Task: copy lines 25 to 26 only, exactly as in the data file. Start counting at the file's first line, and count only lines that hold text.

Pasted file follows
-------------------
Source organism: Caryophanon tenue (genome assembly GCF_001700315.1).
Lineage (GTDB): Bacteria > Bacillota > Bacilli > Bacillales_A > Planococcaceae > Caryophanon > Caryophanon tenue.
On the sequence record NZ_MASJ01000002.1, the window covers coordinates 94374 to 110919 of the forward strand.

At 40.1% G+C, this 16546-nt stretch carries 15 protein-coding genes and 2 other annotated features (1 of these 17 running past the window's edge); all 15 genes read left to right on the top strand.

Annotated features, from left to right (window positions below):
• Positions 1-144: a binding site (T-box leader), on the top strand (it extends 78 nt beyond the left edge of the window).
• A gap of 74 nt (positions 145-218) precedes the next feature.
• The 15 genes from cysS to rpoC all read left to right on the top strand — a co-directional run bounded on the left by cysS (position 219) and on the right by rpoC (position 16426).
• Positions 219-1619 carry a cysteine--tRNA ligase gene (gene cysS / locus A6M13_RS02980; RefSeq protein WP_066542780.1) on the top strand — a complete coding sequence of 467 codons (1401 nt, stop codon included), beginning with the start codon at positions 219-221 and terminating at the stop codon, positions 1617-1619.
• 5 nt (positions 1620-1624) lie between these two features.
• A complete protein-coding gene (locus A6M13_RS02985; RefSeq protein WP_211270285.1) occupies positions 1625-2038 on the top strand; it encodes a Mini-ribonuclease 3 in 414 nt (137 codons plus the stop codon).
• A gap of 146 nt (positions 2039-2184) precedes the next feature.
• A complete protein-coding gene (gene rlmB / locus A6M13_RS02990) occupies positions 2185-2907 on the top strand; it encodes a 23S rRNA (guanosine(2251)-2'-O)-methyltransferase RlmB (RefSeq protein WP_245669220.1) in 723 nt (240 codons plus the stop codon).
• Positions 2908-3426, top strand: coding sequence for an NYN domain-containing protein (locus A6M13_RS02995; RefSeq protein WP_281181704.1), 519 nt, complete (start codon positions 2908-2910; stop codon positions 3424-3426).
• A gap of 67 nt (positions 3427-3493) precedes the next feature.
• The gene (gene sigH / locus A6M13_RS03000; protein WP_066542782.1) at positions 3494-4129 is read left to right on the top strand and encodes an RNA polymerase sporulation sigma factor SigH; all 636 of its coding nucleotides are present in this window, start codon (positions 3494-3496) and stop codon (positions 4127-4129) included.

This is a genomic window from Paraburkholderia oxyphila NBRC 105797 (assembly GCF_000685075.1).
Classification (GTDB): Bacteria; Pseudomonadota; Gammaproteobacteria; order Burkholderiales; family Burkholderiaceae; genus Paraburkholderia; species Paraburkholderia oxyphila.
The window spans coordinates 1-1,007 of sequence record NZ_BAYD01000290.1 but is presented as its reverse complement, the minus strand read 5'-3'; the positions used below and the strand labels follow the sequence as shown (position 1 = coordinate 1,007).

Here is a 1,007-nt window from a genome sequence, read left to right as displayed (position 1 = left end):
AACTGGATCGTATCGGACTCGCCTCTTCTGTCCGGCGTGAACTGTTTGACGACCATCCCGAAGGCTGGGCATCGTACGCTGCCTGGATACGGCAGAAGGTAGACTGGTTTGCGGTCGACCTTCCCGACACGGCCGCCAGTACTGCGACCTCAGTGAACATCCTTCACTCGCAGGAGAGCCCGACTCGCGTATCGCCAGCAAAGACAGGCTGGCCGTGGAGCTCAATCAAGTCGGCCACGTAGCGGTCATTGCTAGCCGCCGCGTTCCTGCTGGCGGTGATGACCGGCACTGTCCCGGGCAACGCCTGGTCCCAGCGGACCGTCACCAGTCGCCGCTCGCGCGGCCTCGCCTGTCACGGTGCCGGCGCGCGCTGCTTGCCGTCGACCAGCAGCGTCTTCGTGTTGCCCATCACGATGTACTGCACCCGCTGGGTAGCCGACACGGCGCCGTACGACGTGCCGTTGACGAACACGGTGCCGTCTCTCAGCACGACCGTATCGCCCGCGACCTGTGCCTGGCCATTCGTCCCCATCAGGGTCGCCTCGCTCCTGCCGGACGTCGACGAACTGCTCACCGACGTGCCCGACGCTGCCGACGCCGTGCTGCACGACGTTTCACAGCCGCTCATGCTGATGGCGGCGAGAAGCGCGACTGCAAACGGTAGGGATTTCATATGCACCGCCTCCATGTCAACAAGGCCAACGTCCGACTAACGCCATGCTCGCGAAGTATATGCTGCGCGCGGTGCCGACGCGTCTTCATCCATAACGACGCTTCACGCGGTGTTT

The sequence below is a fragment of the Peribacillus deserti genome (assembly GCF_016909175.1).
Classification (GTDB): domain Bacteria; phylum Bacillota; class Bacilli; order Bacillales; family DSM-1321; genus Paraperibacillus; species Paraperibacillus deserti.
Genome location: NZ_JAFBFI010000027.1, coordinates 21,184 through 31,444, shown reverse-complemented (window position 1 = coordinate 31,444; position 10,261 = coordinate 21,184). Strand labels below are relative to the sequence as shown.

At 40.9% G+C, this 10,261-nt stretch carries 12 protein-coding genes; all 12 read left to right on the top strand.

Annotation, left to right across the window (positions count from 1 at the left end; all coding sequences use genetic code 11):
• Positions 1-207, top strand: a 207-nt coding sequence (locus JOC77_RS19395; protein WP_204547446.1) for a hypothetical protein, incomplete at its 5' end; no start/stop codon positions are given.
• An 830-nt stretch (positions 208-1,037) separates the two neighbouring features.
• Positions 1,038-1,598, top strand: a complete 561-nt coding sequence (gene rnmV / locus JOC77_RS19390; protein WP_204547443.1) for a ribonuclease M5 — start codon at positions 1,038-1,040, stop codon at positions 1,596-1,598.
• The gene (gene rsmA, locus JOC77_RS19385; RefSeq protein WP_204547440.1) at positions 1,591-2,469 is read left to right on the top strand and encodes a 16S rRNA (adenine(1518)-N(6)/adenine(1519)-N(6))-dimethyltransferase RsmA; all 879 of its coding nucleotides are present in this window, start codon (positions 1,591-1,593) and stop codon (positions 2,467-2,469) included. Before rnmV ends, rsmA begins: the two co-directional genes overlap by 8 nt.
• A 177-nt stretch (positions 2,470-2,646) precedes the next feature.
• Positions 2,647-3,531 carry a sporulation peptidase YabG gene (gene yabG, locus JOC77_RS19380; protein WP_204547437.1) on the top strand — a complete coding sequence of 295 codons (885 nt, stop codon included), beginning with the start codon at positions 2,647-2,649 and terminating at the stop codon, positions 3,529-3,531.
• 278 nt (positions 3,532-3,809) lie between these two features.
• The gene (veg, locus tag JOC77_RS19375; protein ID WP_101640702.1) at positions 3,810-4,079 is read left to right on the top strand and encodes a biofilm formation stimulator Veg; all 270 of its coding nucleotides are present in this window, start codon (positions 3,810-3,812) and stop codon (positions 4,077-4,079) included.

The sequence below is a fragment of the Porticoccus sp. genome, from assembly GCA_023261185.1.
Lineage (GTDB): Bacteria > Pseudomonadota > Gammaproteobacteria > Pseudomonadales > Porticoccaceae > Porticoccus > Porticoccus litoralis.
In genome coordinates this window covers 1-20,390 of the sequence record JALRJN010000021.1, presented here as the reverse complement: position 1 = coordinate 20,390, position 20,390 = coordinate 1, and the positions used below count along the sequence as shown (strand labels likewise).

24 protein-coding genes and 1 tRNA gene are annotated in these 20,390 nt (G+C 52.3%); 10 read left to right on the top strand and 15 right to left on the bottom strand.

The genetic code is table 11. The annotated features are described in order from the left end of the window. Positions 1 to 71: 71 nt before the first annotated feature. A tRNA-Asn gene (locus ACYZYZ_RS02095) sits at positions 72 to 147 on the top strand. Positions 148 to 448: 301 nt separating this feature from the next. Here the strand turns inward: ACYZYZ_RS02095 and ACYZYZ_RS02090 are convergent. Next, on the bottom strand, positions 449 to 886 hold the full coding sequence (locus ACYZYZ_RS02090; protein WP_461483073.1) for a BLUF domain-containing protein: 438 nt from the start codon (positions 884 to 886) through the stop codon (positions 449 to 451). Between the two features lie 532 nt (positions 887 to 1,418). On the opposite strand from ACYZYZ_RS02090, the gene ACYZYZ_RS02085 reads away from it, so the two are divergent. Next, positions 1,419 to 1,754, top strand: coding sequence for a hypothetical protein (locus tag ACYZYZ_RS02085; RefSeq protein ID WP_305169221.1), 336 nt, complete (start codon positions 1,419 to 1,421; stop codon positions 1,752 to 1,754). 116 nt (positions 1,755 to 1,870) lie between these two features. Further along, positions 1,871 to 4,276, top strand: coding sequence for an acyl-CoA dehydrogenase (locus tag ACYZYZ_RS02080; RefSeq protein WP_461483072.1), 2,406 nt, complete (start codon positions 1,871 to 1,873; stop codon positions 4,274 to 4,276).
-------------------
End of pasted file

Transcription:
At 40.9% G+C, this 10,261-nt stretch carries 12 protein-coding genes; all 12 read left to right on the top strand.

Annotation, left to right across the window (positions count from 1 at the left end; all coding sequences use genetic code 11):